In fact, the CBDC is often compared to cryptocurrencies. But if we take stability as the ground for comparison, we will see that cryptocurrencies are excessively volatile, and their value is constantly fluctuating. This volatility, in turn, can induce severe financial stress and affect the overall balance of an economy. Conversely, CBDC, backed by authorities and fully controlled by a central bank, could provide customers and businesses with a stable means of operating digital currency.
On the other hand, the cryptocurrency ecosystem provides a chance of using an alternative currency system in which burdensome regulations will not rule the conditions of every operation. Needless to say that blockchain transactions are hard to duplicate or fake, and what is more important, they are secured by specific mechanisms that protect them from tampering. In this way, central bank digital currencies are designed to be similar to cryptocurrencies, but they may not require those constituents required to manage cryptocurrencies.
Interestingly, CBDCs can be based on blockchain, but they do not need to be. Furthermore, some brightest minds have reported that distributed ledgers could even impede the efficiency and scalability of the CBDC.
Finally, a turning point in the confrontation between crypto and CBDCs may be the fact that cryptocurrencies are under-controlled and decentralized. Their value is mainly defined by investor interest, usage, and consumer enthusiasm. Moreover, cryptocurrencies are volatile assets highly exposed to speculation, making them unlikely contenders for use in a financial system that requires steadiness and stability. CBDCs, in turn, reflect the value of fiat currencies and are designed for balance and safety.
Thus, even though the idea of central bank digital currencies is built upon cryptocurrencies and blockchain technology, CBDCs differ a lot from their digital predecessors. CBDCs are controlled by a central bank, while cryptocurrencies are almost always decentralized, which in the end, has both pros and cons.
Central Bank Digital Currencies: What to expect in 2022
Many central banks have already introduced their beta programs and concepts aiming to determine the viability and flexibility of the CBDC in their overall economic system. As of spring 2022, nine countries and territories have activated CBDCs in their economies, including Antigua and Barbuda, Dominica, Grenada, and others.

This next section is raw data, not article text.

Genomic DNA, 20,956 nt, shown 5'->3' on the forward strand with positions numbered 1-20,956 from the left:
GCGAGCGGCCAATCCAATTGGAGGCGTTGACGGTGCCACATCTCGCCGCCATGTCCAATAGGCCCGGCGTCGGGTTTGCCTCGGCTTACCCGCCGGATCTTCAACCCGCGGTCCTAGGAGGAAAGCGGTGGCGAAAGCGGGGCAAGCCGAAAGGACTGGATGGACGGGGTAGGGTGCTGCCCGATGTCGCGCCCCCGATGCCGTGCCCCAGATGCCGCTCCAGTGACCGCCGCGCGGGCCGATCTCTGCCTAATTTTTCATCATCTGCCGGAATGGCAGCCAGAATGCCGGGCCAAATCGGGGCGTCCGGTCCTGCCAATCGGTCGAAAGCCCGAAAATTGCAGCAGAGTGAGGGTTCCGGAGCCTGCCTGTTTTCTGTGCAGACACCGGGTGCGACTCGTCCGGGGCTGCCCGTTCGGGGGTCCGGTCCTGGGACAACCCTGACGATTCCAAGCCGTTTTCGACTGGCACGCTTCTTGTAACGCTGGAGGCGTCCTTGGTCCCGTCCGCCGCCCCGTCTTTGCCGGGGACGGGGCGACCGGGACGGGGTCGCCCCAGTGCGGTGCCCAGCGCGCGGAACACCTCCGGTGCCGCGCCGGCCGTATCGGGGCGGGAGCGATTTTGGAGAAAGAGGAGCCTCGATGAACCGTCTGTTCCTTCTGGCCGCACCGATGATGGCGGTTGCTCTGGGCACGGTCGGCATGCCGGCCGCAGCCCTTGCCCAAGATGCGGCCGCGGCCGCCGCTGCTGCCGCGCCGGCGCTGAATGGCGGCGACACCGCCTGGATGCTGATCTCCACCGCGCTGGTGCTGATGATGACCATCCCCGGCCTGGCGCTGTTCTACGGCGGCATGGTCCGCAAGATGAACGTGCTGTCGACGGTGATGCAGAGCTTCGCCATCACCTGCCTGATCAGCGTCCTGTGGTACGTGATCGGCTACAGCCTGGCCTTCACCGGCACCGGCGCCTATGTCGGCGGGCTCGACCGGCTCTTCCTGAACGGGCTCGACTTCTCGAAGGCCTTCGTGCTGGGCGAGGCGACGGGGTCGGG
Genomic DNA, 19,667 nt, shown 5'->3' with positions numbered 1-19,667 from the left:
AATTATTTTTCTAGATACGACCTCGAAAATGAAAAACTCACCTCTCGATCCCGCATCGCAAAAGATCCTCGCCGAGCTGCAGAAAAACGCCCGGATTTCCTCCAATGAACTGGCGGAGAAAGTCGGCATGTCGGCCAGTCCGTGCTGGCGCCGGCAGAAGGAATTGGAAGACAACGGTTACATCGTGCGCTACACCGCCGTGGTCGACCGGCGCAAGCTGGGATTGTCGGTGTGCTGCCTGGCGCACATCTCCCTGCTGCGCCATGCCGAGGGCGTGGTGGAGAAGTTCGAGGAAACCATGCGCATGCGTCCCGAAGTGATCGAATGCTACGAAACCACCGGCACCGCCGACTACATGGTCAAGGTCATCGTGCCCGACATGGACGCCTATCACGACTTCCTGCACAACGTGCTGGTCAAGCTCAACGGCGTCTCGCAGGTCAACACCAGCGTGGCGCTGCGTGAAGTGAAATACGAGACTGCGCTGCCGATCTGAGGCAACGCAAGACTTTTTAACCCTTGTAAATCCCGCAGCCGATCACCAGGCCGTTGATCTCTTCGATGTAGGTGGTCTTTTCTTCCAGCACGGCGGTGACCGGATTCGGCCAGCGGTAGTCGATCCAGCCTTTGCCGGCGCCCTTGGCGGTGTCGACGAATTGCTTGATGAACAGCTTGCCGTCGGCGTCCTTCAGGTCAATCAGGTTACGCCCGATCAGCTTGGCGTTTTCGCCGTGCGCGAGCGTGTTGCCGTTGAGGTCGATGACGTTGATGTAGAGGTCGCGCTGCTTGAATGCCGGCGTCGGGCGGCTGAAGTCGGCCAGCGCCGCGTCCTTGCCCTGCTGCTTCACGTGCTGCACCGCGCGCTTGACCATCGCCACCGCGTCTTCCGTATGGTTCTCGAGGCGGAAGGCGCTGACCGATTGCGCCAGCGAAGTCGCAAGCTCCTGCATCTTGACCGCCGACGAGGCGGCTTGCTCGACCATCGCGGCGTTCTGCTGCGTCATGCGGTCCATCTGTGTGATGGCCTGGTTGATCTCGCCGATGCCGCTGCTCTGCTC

Moreover, there are also over 80 other countries that have pending CBDC initiatives and projects. In February 2022, India’s Central Bank, for example, announced that it would start issuing a digital rupee by the end of 2023. Jamaica, in turn, is expected to launch its CBDC by the end of this year. Sweden’s Riksbank long ago began developing a digital version of the krona (called e-krona) after the country had undergone a significant reduction of cash usage. The Federal Reserve System has been comprehensively studying CBDCs to advance the US inner payment system, improve efficiency, and diminish costs. The United Kingdom is still considering all approaches of successfully implementing CBDC into its financial system. Finally, the Bank of Canada also seeks opportunities to better integrate the CDBC into its economic environment to get the most out of its abilities.
As cryptocurrencies and other digital assets have gained more popularity, the world’s central banks have admitted that they need to provide a decent alternative — or let the future of major market players pass them by.
CBDCs can become a great replacement for highly volatile cryptocurrencies and prove to be the most reliable, secure, and resilient digital asset.
Furthermore, if decently designed, managed, and controlled, central bank digital currency would undeniably outperform all the competitors and seize the position of the next-gen payment option.